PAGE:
## Pendulums

13.4 Pendulums

### Learning Objectives

By the end of this section, you will be able to:

- State the forces that act on a simple pendulum
- Determine the angular frequency, frequency, and period of a simple pendulum in terms of the length of the pendulum and the acceleration due to gravity
- Define the period for a physical pendulum

### Simple Pendulum

A **simple pendulum** is defined to have a point mass, also known as the pendulum bob, which is suspended from a string of length *L* with negligible mass. The only forces acting on the bob are the force of gravity (i.e., the weight of the bob) and tension from the string. The mass of the string is assumed to be negligible as compared to the mass of the bob.

**Practice!**

Practice 13.4.1 |
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A simple pendulum consists of a point mass, m, attached to the end of a massless string of length L. It is pulled out of its straight-down equilibrium position by a small angle [insert: \theta] and released so that it oscillates about the equilibrium position in simple harmonic motion. A graph showing the pendulum’s angular position as a function of time is given in the figure. What is the frequency of the pendulum’s motion? |

(a) 1.6 Hz |

(b) 2.0 Hz |

(c) 0.33 Hz |

(d) 3.0 Hz |

(e) 0.63 Hz |

The frequency of the pendulum’s motion is **0.63 Hz**. The frequency is defined as the number of cycles per unit time and can be calculated with the inverse of the period: *f* = 1/*T*. The period of the pendulum’s motion, which is the time it takes the mass to move from some initial position back to that initial position, is 1.6 s. The frequency is then 1/1.6 s, which equals 0.63 Hz.

Practice 13.4.2 |
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A simple pendulum consists of a point mass, m, attached to the end of a massless string of length L. It is pulled out of its straight-down equilibrium position by a small angle [insert: \theta] and released so that it oscillates about the equilibrium position in simple harmonic motion. A graph showing the pendulum’s angular position as a function of time is given in the figure. What is the period of the pendulum’s motion? |

(a) 3.0 s |

(b) 6 s |

(c) 2.0 s |

(d) 1.6 s |

(e) 1.0 s |

The period of the pendulum’s motion is **1.6 s**. The period is defined as the time to complete one cycle, or one round-trip. To measure the period, you need to measure the time it takes the mass to move from some initial position back to that initial position. The initial angular position is 6 degrees and the pendulum returns to this position after 1.6 s have elapsed.

Practice 13.4.3 |
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You are sitting on a swing. A friend gives you a small push and you start swinging back & forth with period T _{1}. Suppose you were standing on the swing rather than sitting. When given a small push you start swinging back & forth with period T_{2}.Which of the following is true: |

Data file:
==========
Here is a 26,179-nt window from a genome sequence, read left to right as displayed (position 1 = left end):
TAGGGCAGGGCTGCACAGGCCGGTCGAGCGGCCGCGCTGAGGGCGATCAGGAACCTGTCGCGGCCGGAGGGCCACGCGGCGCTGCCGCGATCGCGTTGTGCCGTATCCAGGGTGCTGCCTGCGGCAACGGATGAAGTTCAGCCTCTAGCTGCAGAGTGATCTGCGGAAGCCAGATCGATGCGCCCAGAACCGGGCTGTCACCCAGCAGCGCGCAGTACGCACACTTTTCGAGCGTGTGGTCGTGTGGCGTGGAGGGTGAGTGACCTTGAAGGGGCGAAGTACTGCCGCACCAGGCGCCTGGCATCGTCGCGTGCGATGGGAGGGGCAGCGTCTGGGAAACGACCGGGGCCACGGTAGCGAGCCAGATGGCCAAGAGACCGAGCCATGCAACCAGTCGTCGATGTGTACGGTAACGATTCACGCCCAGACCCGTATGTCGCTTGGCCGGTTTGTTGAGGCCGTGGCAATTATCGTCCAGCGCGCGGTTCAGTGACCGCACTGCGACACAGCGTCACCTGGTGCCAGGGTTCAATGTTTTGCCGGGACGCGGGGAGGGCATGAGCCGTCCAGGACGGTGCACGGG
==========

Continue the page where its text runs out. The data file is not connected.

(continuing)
(a) T_{1} = T_{2} |

(b) T_{1} > T_{2} |

(c) T_{1} < T_{2} |

Practice 13.4.4 |
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Consider a pendulum, which has a period of 1 second on the Earth. What will its period be on the moon? |

(a) 1 s |

(b) 1.8 s |

(c) 2.4 s |

(d) 3.2 s |

(e) 6 s |

### Physical Pendulum

A **physical pendulum** is any object whose oscillations are similar to those of the simple pendulum, but cannot be modeled as a point mass on a string, and the mass distribution must be included into the equation of motion.

**Practice!**

Practice 13.4.5 |
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What length do we make the simple pendulum so that it has the same period as the rod pendulum? |

(a) L_{S} = (3/2)L_{R} |

(b) L_{S} = (2/3)L_{R} |

(c) L_{S} = L_{R} |

Practice 13.4.6 |
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What is the period of a meter stick if you suspend it from one end and allow it to swing in simple harmonic motion? |

(a) 1 s |

(b) 1.6 s |

(c) 2 s |

(d) 2.6 s |

(e) 3 s |

Pause & Predict 13.4.1 |
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What is the acceleration due to gravity on Mars? |

(a) 4.39 m/s^{2} |

(b) 1.85 m/s^{2} |

(c) 13.8 m/s^{2} |

(d) 1.43 m/s^{2} |

(e) 3.71 m/s^{2} |

Pause & Predict 13.4.2 |
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How far away from the pivot is the pendulum’s center of mass? |

(a) 0.73 m |

(b) 0.26 m |

(c) 0.52 m |

(d) 0.083 m |

(e) 0.17 m |

Practice 13.4.7 |
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A baseball bat is 32 inches (81.3 cm) long and has a mass of 0.96 kg. Its center of mass is 22 inches (55.9 cm) from the handle end. You hold the bat at the very tip of the handle end (the knob) and let it swing in simple harmonic motion. What is the bat’s moment of inertia if its period of oscillation is 1.35 seconds? |

(a) 0.353 kg•m^{2} |

(b) 0.243 kg•m^{2} |

(c) 1.13 kg•m^{2} |

(d) 9.55 kg•m^{2} |

**Discuss!**

A meter stick swings as a pendulum, with an axis of rotation 0.250 meters from the end. What is its period? (Hint: use the parallel-axis theorem)

A pendulum consists of a sphere of radius r = 1.0 cm tied to a light string so that the center of mass of the sphere is a distance L = 49.4 cm from the pivot point.

(a) What is the period of this physical pendulum?

(b) What error is made in calculating the period by treating the sphere as a point mass?